Richard L. Fery and Judy A. Thies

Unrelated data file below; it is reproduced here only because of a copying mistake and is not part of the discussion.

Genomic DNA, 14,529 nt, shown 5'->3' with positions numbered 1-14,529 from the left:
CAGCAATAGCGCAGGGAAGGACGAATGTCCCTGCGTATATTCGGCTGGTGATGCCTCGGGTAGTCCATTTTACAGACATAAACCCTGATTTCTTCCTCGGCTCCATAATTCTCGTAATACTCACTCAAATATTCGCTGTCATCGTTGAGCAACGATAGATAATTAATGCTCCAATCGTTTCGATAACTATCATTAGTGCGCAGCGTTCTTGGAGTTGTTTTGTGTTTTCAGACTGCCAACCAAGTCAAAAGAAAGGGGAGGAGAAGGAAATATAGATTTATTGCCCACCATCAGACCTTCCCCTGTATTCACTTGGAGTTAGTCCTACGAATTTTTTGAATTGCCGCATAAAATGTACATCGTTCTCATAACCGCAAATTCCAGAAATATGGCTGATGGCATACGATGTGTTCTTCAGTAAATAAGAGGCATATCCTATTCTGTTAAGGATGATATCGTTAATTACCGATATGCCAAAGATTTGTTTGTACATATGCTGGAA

The USDA–ARS has released a new Habanero-type pepper cultivar named TigerPaw-NR. The new cultivar is the product of a conventional recurrent backcross breeding procedure to transfer a dominant root-knot nematode resistance gene from the Scotch Bonnet accession PA-426 into the Habanero-type accession PA-350. TigerPaw-NR was derived from a single F3BC4 plant grown in 2002. TigerPaw-NR is homozygous for a dominant gene conditioning a high level of resistance to the southern root-knot nematode, the peanut root-knot nematode, and the tropical root-knot nematode. TigerPaw-NR has a compact plant habit and produces attractive lantern-shaped, orange-colored fruit. The results of three replicated field studies conducted at Charleston, S.C., indicate that the fruit and yield characteristics of TigerPaw-NR are comparable to those of currently available Habanero-type cultivars. A typical fruit weighs 7.8 g, is 2.7 cm wide × 4.4 cm long, and is extremely pungent (348,634 Scoville heat units). Root-knot nematodes are major pests of peppers in the United States, and all Habanero-type cultivars currently available to commercial growers and home gardeners are susceptible. The root-knot nematode resistant TigerPaw-NR is recommended for use by both commercial growers and home gardeners. Protection for TigerPaw-NR is being sought under the Plant Variety Protection Act.